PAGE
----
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But it was not only NATO that promised to stay out of Ukraine. It was also Ukraine that promised to stay out of NATO. Its non-alignment was enshrined in the foundational documents of the independent state of Ukraine.

Article IX of the 1990 Declaration of State Sovereignty of Ukraine states that Ukraine “solemnly declares its intention of becoming a permanently neutral state that does not participate in military blocs.” That promise was repeated in Ukraine’s 1996 Constitution, which committed Ukraine to neutrality and prohibited it from joining any military alliance. But in 2019, President Petro Poroshenko amended the Ukrainian Constitution, committing Ukraine to the “strategic course” of NATO and EU membership.

Given NATO’s past behavior, this was viewed as a direct threat by Russia. When asked in 2023 if Russia still recognizes the sovereignty of Ukraine, Foreign Minister Sergei Lavrov answered, “We recognized the sovereignty of Ukraine back in 1991 on the basis of the Declaration of Independence, which Ukraine adopted when it withdrew from the Soviet Union.… One of the main points for [Russia] in the declaration was that Ukraine would be a non-bloc non-alliance country; it would not join any military alliances…. In that version, on those conditions, we support Ukraine’s territorial integrity.”

Third Broken Promise: Indivisible Security

In 1999, the heads of state of the Organization for Security and Co-operation in Europe met in Istanbul and signed the Istanbul Summit Declaration. It committed each member country to the creation of “a common and indivisible security space.” This is the principle that security must be thought of as a common good shared by all and cannot be achieved by increasing it in one country at the expense of another.

The OSCE’s commitment to this principle was reaffirmed at the Astana Summit of 2010, which reiterated, “The security of each participating State is inseparably linked to that of all others” and committed Europe to a “common and indivisible Euro-Atlantic and Eurasian security community.” While acknowledging that every country is “free to choose or change its security arrangements, including treaties of alliance,” it also stipulated that “they will not strengthen their security at the expense of the security of other States.”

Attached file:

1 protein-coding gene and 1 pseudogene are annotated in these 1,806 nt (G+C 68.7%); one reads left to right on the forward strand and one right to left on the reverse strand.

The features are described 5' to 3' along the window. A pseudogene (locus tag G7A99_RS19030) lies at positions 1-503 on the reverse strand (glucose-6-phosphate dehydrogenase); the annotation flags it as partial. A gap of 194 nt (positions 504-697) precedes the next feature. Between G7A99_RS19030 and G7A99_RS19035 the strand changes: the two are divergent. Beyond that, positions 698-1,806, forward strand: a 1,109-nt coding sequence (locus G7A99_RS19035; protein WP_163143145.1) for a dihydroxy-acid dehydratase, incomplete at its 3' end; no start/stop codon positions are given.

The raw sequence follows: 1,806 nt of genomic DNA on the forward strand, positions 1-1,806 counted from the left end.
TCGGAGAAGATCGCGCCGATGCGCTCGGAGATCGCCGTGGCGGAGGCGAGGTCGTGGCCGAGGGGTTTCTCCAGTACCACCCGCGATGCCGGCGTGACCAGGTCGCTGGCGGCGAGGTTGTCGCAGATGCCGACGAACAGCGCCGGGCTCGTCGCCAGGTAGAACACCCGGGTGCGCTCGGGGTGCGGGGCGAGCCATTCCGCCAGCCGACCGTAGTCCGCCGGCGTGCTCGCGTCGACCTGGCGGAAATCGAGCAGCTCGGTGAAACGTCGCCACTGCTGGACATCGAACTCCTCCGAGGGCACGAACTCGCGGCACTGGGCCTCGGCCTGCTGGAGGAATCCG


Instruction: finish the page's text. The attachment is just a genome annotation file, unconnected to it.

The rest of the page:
But whenever Russia complained that NATO expansion violated these international agreements, it was told that they were “just a political commitment” and not legally binding.

Just days before the Russian invasion on February 1, 2022, Putin reiterated the importance for Russia of returning to this principle, saying, “We need to find a way to ensure the interests and security of all parties to this process: Ukraine, the other European countries, and Russia.”

Fourth Broken Promise: The Minsk II Accords

After the 2014 Maidan uprising, the Russian annexation of Crimea, and the outbreak of rebellion in Donbass, the solution that offered the greatest hope for peace in Ukraine was the Minsk II Accords. Brokered by France, Germany, and Russia, agreed to by Ukraine, and ratified as binding by the UN Security Council, the Minsk II Accords would have restored Donbass to Ukraine in exchange for greater local autonomy.

But recent revelations by former Ukrainian president Pyotr Poroshenko, former German chancellor Angela Merkel, and former French president François Hollande have revealed that for these countries, the Minsk II Accords were a soporific designed to lull Russia and the Ukrainian rebels into a cease-fire while actually buying the Ukrainian government time to build up its armed forces and achieve a military solution. According to Poroshenko, “Our goal was to first stop the threat or at least to delay the war—to secure eight years to restore economic growth and create powerful armed forces.”